Building to shelter homeless, stores
By MONIQUE FIELDS
© St. Petersburg Times,
CLEARWATER -- When Barbara Green sets her mind to do something, it usually happens.
For 30 years, as administrator for the Homeless Emergency Project, she has been helping families find emergency shelter, transitional housing and even permanent homes.
Next year, she intends to watch a much-needed $1-million project rise on the corner of Engman Street and Betty Lane in the North Greenwood neighborhood. It will feature a 12,000-square-foot thrift store and eight one-bedroom apartments built for homeless people who are disabled.
The apartments will help address a growing need for housing in the community, while the thrift store will help shore up the project's operating budget.
Already, 180 people live in temporary and permanent homes built by the project.
"We're always full," she said. "We get vacancies, but they are filled in a day or a couple of days because people are coming in all the time."
In the new building, the 600-square-foot apartments will have a separate bedroom and a combined kitchen and living area.
"There is a real shortage of affordable housing in Florida," Green said. "They can get jobs, but they don't pay enough money. The rents go up and the utilities go up, but the salaries stay the same for years."
Clearwater's Housing Division has already given the project a nod of approval. Administrators there hope the City Commission will do the same in August and approve a $350,000 grant of state and federal funds awarded by the city.
"The agency has developed a strong reputation in the community for their ability to run a good, supportive housing program as well as handling construction projects and managing them," said Nina Bandoni, assistant housing director in Clearwater.
In the meantime, Green has applied for other grants, including one totaling $411,359 from the Department of Housing and Urban Development.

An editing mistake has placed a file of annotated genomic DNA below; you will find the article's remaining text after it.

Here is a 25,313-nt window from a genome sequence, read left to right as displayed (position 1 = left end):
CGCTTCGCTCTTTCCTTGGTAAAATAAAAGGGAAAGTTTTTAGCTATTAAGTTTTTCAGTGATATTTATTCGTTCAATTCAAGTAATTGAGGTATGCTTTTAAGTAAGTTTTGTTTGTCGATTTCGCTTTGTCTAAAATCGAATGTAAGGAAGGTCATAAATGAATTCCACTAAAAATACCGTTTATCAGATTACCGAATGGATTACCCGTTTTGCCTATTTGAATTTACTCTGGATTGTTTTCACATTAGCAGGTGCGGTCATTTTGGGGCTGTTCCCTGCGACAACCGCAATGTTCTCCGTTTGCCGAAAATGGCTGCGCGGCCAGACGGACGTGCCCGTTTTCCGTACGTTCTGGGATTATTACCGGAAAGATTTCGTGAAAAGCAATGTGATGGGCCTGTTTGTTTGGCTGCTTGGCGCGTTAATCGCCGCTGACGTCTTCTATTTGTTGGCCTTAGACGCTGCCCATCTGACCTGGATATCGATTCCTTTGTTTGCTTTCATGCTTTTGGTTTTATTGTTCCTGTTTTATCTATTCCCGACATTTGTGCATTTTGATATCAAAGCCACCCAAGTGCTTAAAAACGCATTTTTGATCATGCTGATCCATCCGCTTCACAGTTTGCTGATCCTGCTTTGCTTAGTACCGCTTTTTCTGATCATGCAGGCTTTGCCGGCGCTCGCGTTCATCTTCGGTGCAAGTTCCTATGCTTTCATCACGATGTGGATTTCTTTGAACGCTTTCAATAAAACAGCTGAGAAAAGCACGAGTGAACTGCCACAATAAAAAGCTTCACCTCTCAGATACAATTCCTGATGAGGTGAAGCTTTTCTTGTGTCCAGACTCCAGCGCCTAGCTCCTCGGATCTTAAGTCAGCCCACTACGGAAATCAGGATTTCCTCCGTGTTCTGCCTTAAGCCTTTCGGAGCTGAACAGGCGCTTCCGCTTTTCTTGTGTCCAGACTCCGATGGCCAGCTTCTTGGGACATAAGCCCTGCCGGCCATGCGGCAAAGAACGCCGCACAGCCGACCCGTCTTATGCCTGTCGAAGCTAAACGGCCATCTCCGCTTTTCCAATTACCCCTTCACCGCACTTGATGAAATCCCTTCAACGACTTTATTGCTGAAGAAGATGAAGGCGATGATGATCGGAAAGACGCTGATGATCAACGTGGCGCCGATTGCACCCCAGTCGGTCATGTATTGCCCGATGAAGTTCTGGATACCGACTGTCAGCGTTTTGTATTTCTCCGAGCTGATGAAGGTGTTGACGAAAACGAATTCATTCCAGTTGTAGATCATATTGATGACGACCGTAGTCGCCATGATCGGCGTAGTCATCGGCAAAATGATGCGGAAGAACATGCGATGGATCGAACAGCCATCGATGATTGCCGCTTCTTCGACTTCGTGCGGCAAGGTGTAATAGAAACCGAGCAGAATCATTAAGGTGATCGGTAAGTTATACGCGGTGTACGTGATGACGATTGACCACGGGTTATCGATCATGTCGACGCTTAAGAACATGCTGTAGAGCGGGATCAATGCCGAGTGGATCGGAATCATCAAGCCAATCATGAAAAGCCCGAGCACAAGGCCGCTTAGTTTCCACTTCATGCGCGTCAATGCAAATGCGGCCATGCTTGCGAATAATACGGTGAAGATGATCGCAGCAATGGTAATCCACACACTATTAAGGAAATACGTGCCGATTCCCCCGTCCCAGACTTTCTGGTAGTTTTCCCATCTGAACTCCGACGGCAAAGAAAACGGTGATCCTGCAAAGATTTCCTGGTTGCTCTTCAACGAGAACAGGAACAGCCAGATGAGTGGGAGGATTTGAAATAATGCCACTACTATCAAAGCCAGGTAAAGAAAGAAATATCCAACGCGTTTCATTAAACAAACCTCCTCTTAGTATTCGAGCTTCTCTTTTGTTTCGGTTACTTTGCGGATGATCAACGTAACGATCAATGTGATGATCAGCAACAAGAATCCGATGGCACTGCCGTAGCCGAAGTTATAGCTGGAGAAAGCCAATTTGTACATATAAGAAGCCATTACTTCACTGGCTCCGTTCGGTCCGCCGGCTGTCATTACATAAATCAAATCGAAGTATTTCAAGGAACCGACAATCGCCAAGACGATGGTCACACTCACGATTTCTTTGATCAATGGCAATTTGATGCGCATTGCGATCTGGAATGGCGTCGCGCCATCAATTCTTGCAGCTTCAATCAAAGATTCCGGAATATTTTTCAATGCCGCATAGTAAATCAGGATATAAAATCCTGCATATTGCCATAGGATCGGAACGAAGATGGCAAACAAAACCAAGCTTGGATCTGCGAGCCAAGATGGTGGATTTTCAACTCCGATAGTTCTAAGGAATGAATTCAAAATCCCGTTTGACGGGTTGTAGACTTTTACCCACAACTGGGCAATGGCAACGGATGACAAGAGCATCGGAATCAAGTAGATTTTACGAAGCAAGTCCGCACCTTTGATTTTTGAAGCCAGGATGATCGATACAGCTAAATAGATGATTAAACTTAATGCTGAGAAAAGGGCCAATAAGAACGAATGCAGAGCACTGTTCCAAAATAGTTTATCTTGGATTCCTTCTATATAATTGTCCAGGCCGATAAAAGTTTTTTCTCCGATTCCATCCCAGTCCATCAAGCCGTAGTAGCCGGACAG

After money is secured for the project, the Bargain Barn and the Unique Boutique, both operated by the Homeless Emergency Project, will be consolidated into a one large center and sell everything from clothing to household items to furniture.
When that happens, no one will be more relieved than Audrey McAbee, manager of the Bargain Barn. A huge fan keeps air circulating downstairs around clothing and furniture. But outside, where some dishes are kept, a shopper is left to wilt in the sweltering heat. Upstairs, where books and other odds and ends are kept, a thermometer said it was 105 degrees Thursday.
"When it's hot like this, people can't shop," she said. "They can't take the heat."
The Bargain Barn and the old What A Burger stand will be leveled to make room for the project. A smaller thrift shop, Unique Boutique, will be closed, and its merchandise will be moved to the new two-story shop.
A furniture repair shop will sit in the back of the property. All too often, furniture is discarded because the workers at the thrift shop can't reupholster or restore it.
And Jonathan Wade, president of the North Greenwood Association, said the community could reap other, more permanent changes. "Folks disenfranchised today can be empowered tomorrow and become an asset to the community," he said.
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